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author, A Theory of Everything

Facilitating with Ease and Grace

By Aimee Maron

Aimee coaches with empathy, heart, and cross-cultural attunement. She naturally connects with her clients’ deepest longings for change in their lives both personally and professionally. She is passionate about designing meaningful processes and gatherings for environmental and social initiatives and organizations in Latin America, the U.S., and beyond. Her clients include NGO and private sector leaders, change-makers, and young professionals.

I have been facilitating meetings and events–ranging from small gatherings to large meetings with 150+ attendees–ever since I was 26 years old. It all started during my Master’s program when we were tasked with holding meetings for teachers and students in the context of an institutional merger process. This process was messy, filled with emotions and conflicting visions. Even so, I loved it–I found it challenging, exciting, and stimulating. Despite these sometimes-complex contexts, I consistently find the value and reward in playing a pivotal role in supporting a group of people to achieve a shared objective. And each of the three Integral Coaching® modules I have completed with Integral Coaching Canada (ICC) has helped me to be a more balanced, grounded, and effective facilitator.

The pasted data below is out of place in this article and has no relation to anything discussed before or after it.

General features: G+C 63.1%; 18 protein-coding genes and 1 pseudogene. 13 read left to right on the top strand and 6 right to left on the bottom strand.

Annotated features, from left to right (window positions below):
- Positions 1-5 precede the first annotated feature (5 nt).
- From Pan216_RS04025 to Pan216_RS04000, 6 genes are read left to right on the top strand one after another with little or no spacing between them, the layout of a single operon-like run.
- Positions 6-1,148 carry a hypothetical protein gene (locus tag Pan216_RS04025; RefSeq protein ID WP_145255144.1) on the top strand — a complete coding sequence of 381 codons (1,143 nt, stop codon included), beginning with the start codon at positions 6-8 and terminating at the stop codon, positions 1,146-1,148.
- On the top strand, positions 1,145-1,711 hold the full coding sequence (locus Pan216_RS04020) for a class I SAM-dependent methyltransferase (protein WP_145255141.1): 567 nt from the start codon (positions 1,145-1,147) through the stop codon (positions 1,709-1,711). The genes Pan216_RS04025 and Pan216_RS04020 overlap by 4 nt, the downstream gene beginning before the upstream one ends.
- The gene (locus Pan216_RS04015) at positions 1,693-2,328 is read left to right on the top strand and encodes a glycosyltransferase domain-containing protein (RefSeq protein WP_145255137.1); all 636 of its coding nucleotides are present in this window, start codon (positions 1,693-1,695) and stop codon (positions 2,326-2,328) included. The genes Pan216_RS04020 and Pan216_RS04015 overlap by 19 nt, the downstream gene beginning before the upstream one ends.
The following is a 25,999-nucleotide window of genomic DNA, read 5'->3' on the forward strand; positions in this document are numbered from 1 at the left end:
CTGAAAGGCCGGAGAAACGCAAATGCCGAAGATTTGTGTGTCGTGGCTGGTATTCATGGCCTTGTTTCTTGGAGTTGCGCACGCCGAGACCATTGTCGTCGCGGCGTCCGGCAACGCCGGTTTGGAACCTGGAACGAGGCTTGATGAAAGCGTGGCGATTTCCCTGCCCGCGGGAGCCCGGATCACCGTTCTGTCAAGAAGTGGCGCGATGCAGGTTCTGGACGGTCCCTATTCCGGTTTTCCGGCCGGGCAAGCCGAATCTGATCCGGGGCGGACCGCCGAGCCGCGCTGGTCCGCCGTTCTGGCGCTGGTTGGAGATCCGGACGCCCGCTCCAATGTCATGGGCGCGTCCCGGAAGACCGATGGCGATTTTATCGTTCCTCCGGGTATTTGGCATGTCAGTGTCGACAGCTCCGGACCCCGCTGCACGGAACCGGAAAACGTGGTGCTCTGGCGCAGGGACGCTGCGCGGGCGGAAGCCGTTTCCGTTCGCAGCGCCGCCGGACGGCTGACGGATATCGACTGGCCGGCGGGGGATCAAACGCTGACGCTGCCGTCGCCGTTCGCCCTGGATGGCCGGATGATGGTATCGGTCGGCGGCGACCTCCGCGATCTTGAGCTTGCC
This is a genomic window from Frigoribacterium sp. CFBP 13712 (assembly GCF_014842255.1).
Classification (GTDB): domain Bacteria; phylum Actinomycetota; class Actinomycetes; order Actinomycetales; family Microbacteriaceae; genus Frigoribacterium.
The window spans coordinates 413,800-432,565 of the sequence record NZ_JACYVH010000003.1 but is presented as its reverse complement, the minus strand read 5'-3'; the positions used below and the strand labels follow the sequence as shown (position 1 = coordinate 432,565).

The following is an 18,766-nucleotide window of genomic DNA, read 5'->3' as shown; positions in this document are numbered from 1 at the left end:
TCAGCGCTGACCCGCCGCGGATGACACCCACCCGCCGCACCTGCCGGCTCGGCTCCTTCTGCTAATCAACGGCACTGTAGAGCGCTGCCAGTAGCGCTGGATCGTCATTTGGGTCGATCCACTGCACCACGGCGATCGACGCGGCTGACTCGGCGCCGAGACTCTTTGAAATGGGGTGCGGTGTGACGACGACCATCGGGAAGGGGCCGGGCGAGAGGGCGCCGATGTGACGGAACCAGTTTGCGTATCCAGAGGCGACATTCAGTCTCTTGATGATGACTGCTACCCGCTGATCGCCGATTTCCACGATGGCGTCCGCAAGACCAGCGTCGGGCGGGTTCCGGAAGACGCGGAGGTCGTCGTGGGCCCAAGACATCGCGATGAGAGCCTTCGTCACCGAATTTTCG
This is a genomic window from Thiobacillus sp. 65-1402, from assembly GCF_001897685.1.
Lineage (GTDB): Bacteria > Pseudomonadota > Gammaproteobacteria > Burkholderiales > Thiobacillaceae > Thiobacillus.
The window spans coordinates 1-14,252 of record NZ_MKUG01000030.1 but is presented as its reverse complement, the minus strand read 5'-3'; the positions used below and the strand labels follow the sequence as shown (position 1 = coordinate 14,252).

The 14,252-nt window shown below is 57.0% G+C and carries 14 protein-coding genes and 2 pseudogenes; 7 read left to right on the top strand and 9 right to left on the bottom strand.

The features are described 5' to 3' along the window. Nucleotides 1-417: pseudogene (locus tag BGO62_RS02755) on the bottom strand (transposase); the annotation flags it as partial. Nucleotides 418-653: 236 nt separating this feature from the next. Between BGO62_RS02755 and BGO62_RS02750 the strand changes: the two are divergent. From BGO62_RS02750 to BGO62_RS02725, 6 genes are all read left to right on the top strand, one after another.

Not everyone understands what I do. For some, the term "facilitator" does not mean much–it’s a word that conjures up little understanding of what my work involves. People (including my parents) will often ask, “Facilitator of what?” Merriam-Webster articulates the following definition, which provides a bit more context:










There are many definitions of what it means to be a good facilitator. To me, the beauty of facilitating is that it is a process, and the facilitator is responsible for weaving together methods and tools that bring people along a smooth journey from point A to point B. The role of the facilitator starts with supporting clients to clearly define the objectives of their gathering and who needs to be present to meet them. Once you have this figured out, you move on to designing an agenda and the methodology that will ensure those objectives are met.

I am consistently on a quest to learn more. Over the years, I have added more methods, tools, and practice to my toolkit. I love applying methods from the Liberating Structures community, asking people to consistently address the most critical, challenging questions, and to break with conventions. I even took two graphic facilitation courses. However, what has propelled me on a path towards deeper, more earnest introspection was my training in Integral Coaching®, which supported my growth and development as a human being, a coach, and as a facilitator. My capacity as a facilitator feels more profound and expansive as a result of my training with ICC, which included: taking the time to intentionally explore my inner world and building my own capacity to hold space for the uncertain, the unknown, and the tensions that arise from conflicting interests and different mental models.